Wednesday, June 21, 2017

The Grand Prix left Belle Isle's grass a torn up mess, again

Posted By on Wed, Jun 21, 2017 at 8:20 AM

click to enlarge Large swaths of Belle Isle's grass - like this one between the Scott Fountain and Casino - were torn up by the Grand Prix. - PHOTO BY TOM PERKINS
  • Photo by Tom Perkins
  • Large swaths of Belle Isle's grass - like this one between the Scott Fountain and Casino - were torn up by the Grand Prix.

Belle Isle’s Grand Prix deconstruction has reached its final phases. The west side of the island reopened last week, which alleviated traffic complaints, and the majority of grandstands, fencing, and blockades are gone.

All in all, that's eleven weeks of construction.

However, a quick drive around the island on Monday reveals large patches of dead grass throughout its west side, including near the casino, fountain, and music shell — areas where the race’s VIP, vendor, and media tents took up space. Patches of grass that sat underneath the race’s grandstands for months are also dead.

click to enlarge Grass torn up or killed by the Grand Prix. - PHOTO BY TOM PERKINS
  • Photo by Tom Perkins
  • Grass torn up or killed by the Grand Prix.

Though crews were reseeding some of the areas on Monday, they’re still noticeable — a repeat of the situation after the 2015 race in which organizer Roger Penske’s crews were left reseeding large swaths of the island following a rainy race weekend. Only they didn’t reseed all of the dead patches, but instead converted some into permanent gravel and concrete lots.

Though a relatively small problem, the grass could be a symptom of something more, says Carol Rhoades, a park user working to get the race off the island.

When the city signed the current contract with Penske in 2007, no one conducted an environmental report to assess the potential damage a major race could have on the island’s ecosystem.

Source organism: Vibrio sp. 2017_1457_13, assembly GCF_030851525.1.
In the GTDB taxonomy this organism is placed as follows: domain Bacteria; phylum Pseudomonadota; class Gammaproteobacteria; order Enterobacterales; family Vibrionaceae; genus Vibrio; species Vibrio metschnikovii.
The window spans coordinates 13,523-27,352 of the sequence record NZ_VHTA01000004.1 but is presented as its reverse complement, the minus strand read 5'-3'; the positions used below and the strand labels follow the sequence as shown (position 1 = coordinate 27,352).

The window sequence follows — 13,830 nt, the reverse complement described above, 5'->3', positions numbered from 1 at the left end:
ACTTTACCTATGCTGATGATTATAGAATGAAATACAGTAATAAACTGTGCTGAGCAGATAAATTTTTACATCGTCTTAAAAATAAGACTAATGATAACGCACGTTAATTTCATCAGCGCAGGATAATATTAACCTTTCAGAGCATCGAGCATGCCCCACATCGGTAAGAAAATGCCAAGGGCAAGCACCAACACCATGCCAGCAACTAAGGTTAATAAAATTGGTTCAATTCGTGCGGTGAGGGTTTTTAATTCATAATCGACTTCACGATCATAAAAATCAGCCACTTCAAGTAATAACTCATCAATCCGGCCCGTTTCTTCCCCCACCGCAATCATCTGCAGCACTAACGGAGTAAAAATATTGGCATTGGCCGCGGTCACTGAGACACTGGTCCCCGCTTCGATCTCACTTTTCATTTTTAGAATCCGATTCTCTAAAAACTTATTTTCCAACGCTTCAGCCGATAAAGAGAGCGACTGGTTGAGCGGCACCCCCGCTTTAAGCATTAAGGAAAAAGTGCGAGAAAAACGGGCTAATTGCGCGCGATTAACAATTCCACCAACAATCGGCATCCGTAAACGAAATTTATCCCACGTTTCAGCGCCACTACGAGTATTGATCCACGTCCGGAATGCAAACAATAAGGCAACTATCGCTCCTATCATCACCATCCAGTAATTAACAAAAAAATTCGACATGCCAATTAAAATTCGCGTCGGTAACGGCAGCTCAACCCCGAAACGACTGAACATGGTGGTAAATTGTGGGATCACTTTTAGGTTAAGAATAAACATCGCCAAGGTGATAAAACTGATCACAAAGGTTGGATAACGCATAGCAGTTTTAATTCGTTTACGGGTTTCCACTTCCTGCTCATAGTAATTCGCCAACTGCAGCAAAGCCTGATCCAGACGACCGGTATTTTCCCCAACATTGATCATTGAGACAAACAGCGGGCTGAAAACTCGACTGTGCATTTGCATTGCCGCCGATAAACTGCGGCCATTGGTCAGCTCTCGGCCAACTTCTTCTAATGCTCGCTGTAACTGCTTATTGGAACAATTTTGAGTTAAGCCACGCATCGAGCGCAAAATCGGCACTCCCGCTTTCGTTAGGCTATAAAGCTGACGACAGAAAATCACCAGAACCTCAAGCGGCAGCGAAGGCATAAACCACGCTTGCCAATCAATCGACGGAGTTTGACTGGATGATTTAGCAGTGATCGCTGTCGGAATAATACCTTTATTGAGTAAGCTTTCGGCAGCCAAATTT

click to enlarge Grass torn up or killed by the Grand Prix. - PHOTO BY TOM PERKINS
  • Photo by Tom Perkins
  • Grass torn up or killed by the Grand Prix.

Rhoades explains Belle Isle is a major flyway for migrating birds and home to several bald eagles, coyotes, snapping turtles, and foxes that are harmed by the noise pollution.

Penske has promised to cut the 11-week construction project down to just nine weeks next year, but Rhoades says that’s still too long. The Grand Prix’s contract expires next year and Penske is re-negotiating with the DNR.

“There were a lot of promises made that weren’t kept,” Rhoades says.

click to enlarge Grass that sat below one of the grandstands. - PHOTO BY TOM PERKINS
  • Photo by Tom Perkins
  • Grass that sat below one of the grandstands.


As part of her efforts, she has regularly attended the DNR’s Belle Isle Park Advisory Committee monthly public meeting.

However, the Committee failed to reach a quorum at its June meeting, as it did in May. 


click to enlarge Swaths of grass torn up by the Grand Prix. - PHOTO BY TOM PEKRINS
  • Photo by Tom Pekrins
  • Swaths of grass torn up by the Grand Prix.

Still, it went through the agenda at its June meeting, Rhoades says, and five people showed up to voice their concerns about the traffic and safety issues resulting from the Grand Prix's infrastructure. Only one comment was in favor of the race.

She plans on sharing her concerns at public forums in September and October at which park officials will seek input on the new Grand Prix contract.



click to enlarge In previous years, Grand Prix organizer Roger Penske's team laid concrete in spots that its vehicles tore up, thus turning parts of the park into parking lots. - PHOTO BY TOM PERKINS
  • Photo by Tom Perkins
  • In previous years, Grand Prix organizer Roger Penske's team laid concrete in spots that its vehicles tore up, thus turning parts of the park into parking lots.

click to enlarge Race organizer Roger Penske's team previously threw down gravel in spots that its vehicles tore up, thus turning parts of the park into permanent parking lots. - PHOTO BY TOM PERKINS
  • Photo by Tom Perkins
  • Race organizer Roger Penske's team previously threw down gravel in spots that its vehicles tore up, thus turning parts of the park into permanent parking lots.

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